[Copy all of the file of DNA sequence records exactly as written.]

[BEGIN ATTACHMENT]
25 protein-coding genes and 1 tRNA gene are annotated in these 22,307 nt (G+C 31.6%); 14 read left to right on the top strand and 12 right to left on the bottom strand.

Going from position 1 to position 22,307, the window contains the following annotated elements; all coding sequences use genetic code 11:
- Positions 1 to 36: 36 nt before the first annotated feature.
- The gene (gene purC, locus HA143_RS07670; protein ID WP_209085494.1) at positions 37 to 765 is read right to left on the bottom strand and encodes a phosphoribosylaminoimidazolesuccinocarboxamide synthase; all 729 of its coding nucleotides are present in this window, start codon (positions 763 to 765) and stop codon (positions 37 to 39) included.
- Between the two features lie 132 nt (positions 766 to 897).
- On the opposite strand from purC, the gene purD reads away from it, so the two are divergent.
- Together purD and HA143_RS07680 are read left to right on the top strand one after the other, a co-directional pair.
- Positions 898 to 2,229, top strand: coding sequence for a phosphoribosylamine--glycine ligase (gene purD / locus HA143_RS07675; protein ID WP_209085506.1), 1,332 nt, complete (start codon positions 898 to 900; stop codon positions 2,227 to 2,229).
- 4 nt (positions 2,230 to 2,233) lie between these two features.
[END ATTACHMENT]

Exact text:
25 protein-coding genes and 1 tRNA gene are annotated in these 22,307 nt (G+C 31.6%); 14 read left to right on the top strand and 12 right to left on the bottom strand.

Going from position 1 to position 22,307, the window contains the following annotated elements; all coding sequences use genetic code 11:
- Positions 1 to 36: 36 nt before the first annotated feature.
- The gene (gene purC, locus HA143_RS07670; protein ID WP_209085494.1) at positions 37 to 765 is read right to left on the bottom strand and encodes a phosphoribosylaminoimidazolesuccinocarboxamide synthase; all 729 of its coding nucleotides are present in this window, start codon (positions 763 to 765) and stop codon (positions 37 to 39) included.
- Between the two features lie 132 nt (positions 766 to 897).
- On the opposite strand from purC, the gene purD reads away from it, so the two are divergent.
- Together purD and HA143_RS07680 are read left to right on the top strand one after the other, a co-directional pair.
- Positions 898 to 2,229, top strand: coding sequence for a phosphoribosylamine--glycine ligase (gene purD / locus HA143_RS07675; protein ID WP_209085506.1), 1,332 nt, complete (start codon positions 898 to 900; stop codon positions 2,227 to 2,229).
- 4 nt (positions 2,230 to 2,233) lie between these two features.